Some asked me once what being Jewish meant to me. I’ve been told that because I don’t follow all the traditions and I don’t know Hebrew, I must not be Jewish or I don’t care about my Jewish Identity. This is wrong. I do care and to me, being Jewish means being kind every day of the year. It means apologizing right away, explaining my voice and trying to understand the motives of people. It means being friendly or buying a homeless person a meal even if they yell at you and say they wanted money instead. It means that even if you don’t follow every tradition, even if you have a love of lobster rolls that runs deep, even if you do not know Hebrew, you still love, you still want to treat everyone you meet with respect and kindness and then on Yom Kippur, you don’t need to worry because you were a good person.

Now, I’m not going to say that there haven’t been things I’ve done that I did need to apologize for and I have apologized for those things…..but there are people out there that I feel owe me an apology, that owe me an explanation and not a Facebook post, not a day spent praying and fasting, a real, heartfelt apology because I’ve already given mine even if I felt I did nothing. There are people that are in services today or are fasting who have cut me so deeply and hurt me so badly, yet I know I will never get an apology from them. Fasting and repenting does not make it okay, it does not make the pain you caused another person vanish. It makes them wonder where their apology is?

So if the question is, what does being Jewish mean to me…..it’s quite simple:

Being Jewish means…..being kind every single day of the year. Even when the world around you is pissing you off and when someone wrongs you, let them know that you did not appreciate whatever it is they did instead of attacking. That person may have no clue what they did and to blind side them with hatred makes no sense. So be kind and treat people like they matter and not like they’re beneath you in someway and never judge because everyone is fighting a battle….and I will also not apologize for this post…..sorry…..damn.


One thought on “Why I Don’t Fast (aka What Being Jewish means to me)

  1. Baruch Hashem

    I am a rabbi and I do agree with you. If I grewup thinking that Judaism is all about being a good human being 24/7 365 days a year. For this you do not have to be Jewish, for this you can be a gentle! All humans must be good 24/7 365 days a year.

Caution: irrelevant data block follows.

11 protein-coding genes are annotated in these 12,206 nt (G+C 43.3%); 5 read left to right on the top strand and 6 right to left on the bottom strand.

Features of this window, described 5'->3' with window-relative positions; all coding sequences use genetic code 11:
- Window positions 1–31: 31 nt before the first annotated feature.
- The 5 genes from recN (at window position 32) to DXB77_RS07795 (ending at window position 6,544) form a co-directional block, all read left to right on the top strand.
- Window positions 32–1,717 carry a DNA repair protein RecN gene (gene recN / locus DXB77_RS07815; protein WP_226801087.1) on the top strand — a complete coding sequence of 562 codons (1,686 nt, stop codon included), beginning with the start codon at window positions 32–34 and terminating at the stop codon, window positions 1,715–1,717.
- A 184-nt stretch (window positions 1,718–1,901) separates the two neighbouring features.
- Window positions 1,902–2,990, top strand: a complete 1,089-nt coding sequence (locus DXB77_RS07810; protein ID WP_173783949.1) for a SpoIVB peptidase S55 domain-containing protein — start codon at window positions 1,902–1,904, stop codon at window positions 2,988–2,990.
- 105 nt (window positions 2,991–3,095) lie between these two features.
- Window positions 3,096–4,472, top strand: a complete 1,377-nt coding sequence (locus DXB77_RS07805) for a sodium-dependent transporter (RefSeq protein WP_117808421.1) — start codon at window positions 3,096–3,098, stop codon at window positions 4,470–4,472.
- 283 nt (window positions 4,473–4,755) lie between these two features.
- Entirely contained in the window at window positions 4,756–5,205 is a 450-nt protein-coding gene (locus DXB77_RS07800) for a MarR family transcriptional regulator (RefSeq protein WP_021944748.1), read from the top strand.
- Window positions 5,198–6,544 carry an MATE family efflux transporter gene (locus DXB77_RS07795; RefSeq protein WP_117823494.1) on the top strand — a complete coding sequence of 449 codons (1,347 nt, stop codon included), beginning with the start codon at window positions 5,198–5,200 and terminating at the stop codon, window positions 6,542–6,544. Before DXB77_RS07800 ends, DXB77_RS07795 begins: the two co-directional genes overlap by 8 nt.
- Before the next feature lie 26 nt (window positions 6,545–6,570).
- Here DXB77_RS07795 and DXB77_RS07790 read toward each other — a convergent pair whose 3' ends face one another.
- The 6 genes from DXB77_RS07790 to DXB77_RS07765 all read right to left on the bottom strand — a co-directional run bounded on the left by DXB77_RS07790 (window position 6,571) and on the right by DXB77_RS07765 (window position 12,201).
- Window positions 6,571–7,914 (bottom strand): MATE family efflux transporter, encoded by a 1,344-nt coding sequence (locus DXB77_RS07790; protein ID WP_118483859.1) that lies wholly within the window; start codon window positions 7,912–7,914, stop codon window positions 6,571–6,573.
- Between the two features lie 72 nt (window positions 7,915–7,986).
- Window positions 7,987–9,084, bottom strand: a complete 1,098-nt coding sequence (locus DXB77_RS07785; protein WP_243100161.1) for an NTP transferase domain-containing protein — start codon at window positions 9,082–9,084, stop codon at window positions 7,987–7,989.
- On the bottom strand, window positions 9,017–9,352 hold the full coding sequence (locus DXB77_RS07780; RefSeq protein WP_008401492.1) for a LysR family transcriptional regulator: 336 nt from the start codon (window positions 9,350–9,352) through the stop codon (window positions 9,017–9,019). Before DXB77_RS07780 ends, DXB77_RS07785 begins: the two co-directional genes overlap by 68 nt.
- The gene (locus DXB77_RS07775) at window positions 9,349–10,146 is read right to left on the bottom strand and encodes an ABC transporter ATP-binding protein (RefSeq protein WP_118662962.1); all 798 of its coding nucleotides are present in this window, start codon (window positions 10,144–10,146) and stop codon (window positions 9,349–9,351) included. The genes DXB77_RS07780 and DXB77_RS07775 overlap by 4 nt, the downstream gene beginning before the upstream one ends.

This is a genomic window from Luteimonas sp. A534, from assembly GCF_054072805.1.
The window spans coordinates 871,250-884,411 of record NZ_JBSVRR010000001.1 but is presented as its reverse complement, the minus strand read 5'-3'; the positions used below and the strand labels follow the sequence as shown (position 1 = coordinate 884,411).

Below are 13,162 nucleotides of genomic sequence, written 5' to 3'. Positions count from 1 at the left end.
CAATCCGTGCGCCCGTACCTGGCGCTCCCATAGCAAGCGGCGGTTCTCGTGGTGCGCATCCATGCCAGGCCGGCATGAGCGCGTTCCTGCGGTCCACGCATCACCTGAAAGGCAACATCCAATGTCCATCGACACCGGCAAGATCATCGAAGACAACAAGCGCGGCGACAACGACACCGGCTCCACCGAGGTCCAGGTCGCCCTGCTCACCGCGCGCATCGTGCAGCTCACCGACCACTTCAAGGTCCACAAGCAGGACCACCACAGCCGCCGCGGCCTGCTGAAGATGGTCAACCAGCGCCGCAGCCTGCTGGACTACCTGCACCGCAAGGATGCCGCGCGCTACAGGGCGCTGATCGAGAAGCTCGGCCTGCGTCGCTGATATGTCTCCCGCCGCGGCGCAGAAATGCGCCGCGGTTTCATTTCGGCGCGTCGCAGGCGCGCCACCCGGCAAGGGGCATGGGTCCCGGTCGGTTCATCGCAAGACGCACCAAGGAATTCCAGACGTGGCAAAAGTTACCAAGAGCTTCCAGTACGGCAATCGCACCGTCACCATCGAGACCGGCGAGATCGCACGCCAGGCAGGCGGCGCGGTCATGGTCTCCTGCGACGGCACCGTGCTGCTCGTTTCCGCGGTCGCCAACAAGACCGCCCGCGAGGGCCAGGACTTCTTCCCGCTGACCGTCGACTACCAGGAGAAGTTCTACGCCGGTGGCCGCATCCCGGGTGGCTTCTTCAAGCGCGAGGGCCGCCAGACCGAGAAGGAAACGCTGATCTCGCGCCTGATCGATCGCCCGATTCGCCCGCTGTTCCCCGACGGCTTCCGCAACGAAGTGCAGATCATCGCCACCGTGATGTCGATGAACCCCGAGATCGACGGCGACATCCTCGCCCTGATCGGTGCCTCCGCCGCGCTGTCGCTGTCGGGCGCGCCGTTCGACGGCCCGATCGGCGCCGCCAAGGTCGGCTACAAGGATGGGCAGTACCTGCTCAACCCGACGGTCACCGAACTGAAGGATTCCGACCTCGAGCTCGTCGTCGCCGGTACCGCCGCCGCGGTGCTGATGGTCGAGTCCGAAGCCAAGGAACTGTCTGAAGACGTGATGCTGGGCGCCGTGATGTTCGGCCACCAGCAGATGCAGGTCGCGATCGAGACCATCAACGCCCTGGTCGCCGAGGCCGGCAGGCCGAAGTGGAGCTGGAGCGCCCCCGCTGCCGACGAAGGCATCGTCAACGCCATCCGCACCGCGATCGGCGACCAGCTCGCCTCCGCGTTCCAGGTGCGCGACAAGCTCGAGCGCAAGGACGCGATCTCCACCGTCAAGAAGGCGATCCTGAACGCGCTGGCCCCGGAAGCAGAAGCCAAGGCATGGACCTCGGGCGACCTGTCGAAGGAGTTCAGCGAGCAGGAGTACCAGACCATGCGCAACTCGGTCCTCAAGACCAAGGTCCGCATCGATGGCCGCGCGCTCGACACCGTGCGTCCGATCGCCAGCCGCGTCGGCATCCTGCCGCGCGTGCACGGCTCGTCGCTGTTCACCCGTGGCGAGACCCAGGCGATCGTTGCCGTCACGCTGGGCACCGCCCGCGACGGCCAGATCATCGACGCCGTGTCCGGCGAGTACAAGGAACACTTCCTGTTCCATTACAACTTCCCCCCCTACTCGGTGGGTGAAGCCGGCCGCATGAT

I noticed G-d is missing in much of your discussion, but I totally understand. Many today see wars, barbaric killings, zero open-mindedness, cults, Heaven/he’ll talk and who needs a G-d when this what all we see. Trust me, I would not want G-d in my life if this is all I know or saw.

    But Judaism is so much more. Judaism is about transcendence. A pathway to connect to G-d. In fact Judaism’s teachings are the basis of much as you think. If not for the laws of Kosher, the laws of pain to an animal, who would of taught and transformed the world towards treating animals properly.

    Just as from Judaism, Christianity picked and chose what the like and created a religion for their end result they desired. You have done the same. You pick and chose what you want to live by for your end result. I applaud that you take from a great source.

    But Yom Kippur isn’t about fasting. (To many it is all about the food, because you must have a big party feast prior to Yom Kippur, and a huge party to break fast. This is the secularization of Judaism…. It’s all about the partying, and most sit bored at services). I grew up seeing holy people who took Yom Kippur seriously. These people showed me how you can transcend, and truly change your life for the next 364 days.

    You are a beautiful Jew, like many who struggle what is true Judaism all about. At least you write and speak out with your frustration. But I appeal to your open mind, please contact me, or walk into any Chabad House (which has become the fastest growing places for secular Jews like you).

    There is much misinformation out there on what Judaism is, I would pen the same if I didn’t learn from the original sources which are the true backbone of your belief system.

    I believe there are only two types of Jews. Practicing Jews and Potentially practicing Jews. Many out there have so much Potential, if only they knew more.

    Please continue being open minded, and continue writing; all I ask is, if you learn something new and exciting about your faith, share that with your followers/readers etc.

    G-d bless you,

    Rabbi Mentz